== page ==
The Meaning of Meaning

Whether we are aware of it or not, we constantly look for meaning in everything we do. Of course, linguistically this makes the word “because” very powerful. If a reason is provided for a request, however inconvenient or unpleasant, it makes the request more difficult to turn down. We want to do things that are familiar and the brain conveniently and seemingly independently “fires” neurons of certainty to keep us comfortable and happy. This constant activity can make changing any situation where we feel limited or unresourceful difficult to alter. We become stuck and feel powerless to adapt.

think-outside-the-boxWhat can be done to make change more accessible and transformation more possible? First of all we can reflect on the meaning we give to many things that we are subjected to. Strangely enough, it is amazing how simple it is to reframe any meaning we attach to something if we are prepared to make the effort. Once we understand that the brain is eager to keep us in a state of homeostasis it becomes easier to stop and reflect on alternative thinking. We have to challenge ourselves and let the unconscious know we want to think differently. This act uses innate creativity and is strengthened by using both hemispheres of the brain.

When we experience an event, we can develop a habit of stopping, reflecting and thinking: What is happening here? What else could this mean? Often we will never really know what the actual situation means, but thinking this way will allow us to broaden the way we habitually respond to a given situation. It is useful to consider that the information is just that…information, and data is open to interpretation and often ambiguous in nature. Let’s face it, data can mean just about anything!

However, interpretation of the data will determine the action that will be taken and often we simply respond habitually and fail to contemplate that there may be a better way to think about the situation. Once habitual reframing takes place it can lead to making more informed and creative decision making.

Now, what is wrong with certainty, you may ask. It’s worked well for me and why should I start to become something I’m not? Well, there is a trap in thinking along conventional, habitual lines. Does your thinking derive the benefits you ideally want? Do you make meaning in the most effective manner? Does your “certainty” get the outcomes you desire? This is where the “thinker and prover” is demonstrated, often to our cost. We busily make sure that everything that happens proves what we think it means. Confirmation is a lightning fast response to what we perceive to be true. But is it? Even when the evidence is sketchy it is amazing how we can adjust it to fit our model of the world.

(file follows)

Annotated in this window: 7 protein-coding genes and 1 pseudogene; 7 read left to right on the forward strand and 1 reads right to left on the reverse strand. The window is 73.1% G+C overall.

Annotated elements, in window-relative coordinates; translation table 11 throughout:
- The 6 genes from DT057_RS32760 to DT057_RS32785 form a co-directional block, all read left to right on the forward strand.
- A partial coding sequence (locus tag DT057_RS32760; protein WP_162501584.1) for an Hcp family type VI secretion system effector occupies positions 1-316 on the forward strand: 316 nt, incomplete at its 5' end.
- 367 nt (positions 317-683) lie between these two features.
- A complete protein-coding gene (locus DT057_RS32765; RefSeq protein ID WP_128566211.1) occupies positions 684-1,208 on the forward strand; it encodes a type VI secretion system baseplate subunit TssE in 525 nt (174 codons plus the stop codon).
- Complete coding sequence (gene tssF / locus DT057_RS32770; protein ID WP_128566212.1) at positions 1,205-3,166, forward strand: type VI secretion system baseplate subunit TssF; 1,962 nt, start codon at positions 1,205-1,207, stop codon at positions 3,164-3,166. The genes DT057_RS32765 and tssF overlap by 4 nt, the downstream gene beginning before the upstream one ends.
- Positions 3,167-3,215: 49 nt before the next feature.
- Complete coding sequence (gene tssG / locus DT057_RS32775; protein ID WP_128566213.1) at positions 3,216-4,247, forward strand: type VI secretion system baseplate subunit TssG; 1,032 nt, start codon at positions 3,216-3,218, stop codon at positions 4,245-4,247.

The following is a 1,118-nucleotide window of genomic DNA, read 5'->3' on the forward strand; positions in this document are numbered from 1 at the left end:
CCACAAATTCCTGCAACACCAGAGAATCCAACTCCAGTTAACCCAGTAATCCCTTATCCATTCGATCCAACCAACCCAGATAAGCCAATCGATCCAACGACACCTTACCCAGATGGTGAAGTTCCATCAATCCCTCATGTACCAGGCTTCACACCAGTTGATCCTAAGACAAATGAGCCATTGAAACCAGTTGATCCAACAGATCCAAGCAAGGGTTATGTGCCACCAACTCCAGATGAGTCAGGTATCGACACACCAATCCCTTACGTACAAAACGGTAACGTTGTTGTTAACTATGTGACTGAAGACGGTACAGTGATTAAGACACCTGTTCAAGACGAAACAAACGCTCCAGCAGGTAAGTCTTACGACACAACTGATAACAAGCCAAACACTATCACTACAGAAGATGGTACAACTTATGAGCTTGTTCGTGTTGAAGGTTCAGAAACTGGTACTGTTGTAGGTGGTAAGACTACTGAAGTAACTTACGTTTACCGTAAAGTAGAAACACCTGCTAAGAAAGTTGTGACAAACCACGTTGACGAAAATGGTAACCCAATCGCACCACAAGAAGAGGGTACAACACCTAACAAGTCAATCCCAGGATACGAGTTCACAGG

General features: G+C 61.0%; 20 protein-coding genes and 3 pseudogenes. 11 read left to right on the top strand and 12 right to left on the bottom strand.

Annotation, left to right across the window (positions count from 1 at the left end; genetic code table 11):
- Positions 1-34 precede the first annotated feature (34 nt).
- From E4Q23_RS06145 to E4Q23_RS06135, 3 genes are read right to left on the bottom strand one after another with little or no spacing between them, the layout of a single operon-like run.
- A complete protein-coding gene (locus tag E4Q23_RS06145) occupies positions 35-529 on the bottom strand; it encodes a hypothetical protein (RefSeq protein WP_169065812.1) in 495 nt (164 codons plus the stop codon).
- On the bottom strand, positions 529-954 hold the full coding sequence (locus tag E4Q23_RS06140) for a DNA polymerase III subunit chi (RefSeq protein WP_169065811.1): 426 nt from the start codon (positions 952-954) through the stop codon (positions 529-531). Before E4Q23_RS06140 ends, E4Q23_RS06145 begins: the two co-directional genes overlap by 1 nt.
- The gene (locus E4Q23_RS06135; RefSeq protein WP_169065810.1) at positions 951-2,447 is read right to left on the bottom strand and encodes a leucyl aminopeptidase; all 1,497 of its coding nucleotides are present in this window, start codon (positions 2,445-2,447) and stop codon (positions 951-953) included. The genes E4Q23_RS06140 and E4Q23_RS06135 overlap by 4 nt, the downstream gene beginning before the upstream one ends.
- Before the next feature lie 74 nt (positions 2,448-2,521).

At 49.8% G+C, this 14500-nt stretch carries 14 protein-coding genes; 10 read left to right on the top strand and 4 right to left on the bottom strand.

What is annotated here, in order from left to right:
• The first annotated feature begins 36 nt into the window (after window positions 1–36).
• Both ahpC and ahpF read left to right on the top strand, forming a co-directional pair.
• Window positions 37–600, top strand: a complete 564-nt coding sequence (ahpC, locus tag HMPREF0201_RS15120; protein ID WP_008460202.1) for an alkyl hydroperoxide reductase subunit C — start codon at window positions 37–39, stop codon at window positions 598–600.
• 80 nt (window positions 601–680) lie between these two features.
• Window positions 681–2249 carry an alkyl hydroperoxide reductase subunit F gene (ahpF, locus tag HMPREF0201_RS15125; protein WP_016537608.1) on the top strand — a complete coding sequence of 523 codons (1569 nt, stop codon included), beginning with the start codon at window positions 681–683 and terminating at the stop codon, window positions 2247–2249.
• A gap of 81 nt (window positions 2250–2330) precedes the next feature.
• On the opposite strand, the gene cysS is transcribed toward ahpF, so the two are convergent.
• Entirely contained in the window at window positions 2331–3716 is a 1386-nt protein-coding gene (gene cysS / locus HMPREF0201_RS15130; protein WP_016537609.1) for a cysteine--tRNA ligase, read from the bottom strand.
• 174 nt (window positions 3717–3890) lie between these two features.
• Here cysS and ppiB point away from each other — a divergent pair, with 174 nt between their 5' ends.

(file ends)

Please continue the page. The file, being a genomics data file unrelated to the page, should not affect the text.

Thinking differently, even fearlessly, can have a profound effect upon the quality of life. It can open up the possibilities and prevent you from overlooking potential opportunities. If you have been guilty of believing you cannot do something, how uplifting could it be to believe it may be possible? Challenging, but possible. Why saddle yourself with these self-imposed limitations?

Keep in mind that meaning is just interpreted data. Then think about the data in as many ways as you can. Consider the situation in VAK terms – what else could the sights sounds and feelings represent? Throw in smells and tastes if appropriate. Open up your internal dialogue and ask yourself: What else could this mean? There’s no need to restrict yourself; just as the question and wait for the fireworks from your creative juices to do its thing. You can create any meaning you wish and you can decide this is preferable to remaining stuck with no options. Get into this habit and don’t be surprised if opportunities begin to become more accessible.

Mike Lally – About the Author:

Mike is one of Australia’s finest Neuro-Linguistic Programming trainers. He is a sought-after executive coach, speaker and workshop presenter. He is a leading source of NLP, influence, hypnosis, body language and emotional intelligence skills. He has worked as an Information Technology Manager, an Investment Administration Manager and a National Client Services Manager.

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